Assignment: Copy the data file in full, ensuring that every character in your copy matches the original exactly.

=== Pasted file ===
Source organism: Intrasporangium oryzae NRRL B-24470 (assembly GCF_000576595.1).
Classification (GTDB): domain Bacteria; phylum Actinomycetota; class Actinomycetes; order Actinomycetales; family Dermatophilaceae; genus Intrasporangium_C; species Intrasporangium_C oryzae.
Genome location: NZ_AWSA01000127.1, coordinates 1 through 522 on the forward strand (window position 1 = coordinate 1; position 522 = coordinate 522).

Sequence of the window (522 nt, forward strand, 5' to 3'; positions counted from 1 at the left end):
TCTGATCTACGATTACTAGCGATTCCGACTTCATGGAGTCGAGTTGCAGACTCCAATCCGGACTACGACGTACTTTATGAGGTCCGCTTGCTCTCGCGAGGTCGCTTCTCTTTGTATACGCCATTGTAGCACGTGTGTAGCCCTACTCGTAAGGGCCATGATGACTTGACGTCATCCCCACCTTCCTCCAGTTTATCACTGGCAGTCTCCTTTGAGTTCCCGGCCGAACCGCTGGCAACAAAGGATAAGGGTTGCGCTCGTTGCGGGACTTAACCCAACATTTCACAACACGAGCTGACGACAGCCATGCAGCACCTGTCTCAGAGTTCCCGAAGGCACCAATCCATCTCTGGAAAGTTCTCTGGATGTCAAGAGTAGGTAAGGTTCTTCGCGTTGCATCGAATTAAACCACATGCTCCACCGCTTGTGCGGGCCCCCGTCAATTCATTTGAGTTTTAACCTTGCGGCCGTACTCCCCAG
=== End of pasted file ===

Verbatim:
Source organism: Intrasporangium oryzae NRRL B-24470 (assembly GCF_000576595.1).
Classification (GTDB): domain Bacteria; phylum Actinomycetota; class Actinomycetes; order Actinomycetales; family Dermatophilaceae; genus Intrasporangium_C; species Intrasporangium_C oryzae.
Genome location: NZ_AWSA01000127.1, coordinates 1 through 522 on the forward strand (window position 1 = coordinate 1; position 522 = coordinate 522).

Sequence of the window (522 nt, forward strand, 5' to 3'; positions counted from 1 at the left end):
TCTGATCTACGATTACTAGCGATTCCGACTTCATGGAGTCGAGTTGCAGACTCCAATCCGGACTACGACGTACTTTATGAGGTCCGCTTGCTCTCGCGAGGTCGCTTCTCTTTGTATACGCCATTGTAGCACGTGTGTAGCCCTACTCGTAAGGGCCATGATGACTTGACGTCATCCCCACCTTCCTCCAGTTTATCACTGGCAGTCTCCTTTGAGTTCCCGGCCGAACCGCTGGCAACAAAGGATAAGGGTTGCGCTCGTTGCGGGACTTAACCCAACATTTCACAACACGAGCTGACGACAGCCATGCAGCACCTGTCTCAGAGTTCCCGAAGGCACCAATCCATCTCTGGAAAGTTCTCTGGATGTCAAGAGTAGGTAAGGTTCTTCGCGTTGCATCGAATTAAACCACATGCTCCACCGCTTGTGCGGGCCCCCGTCAATTCATTTGAGTTTTAACCTTGCGGCCGTACTCCCCAG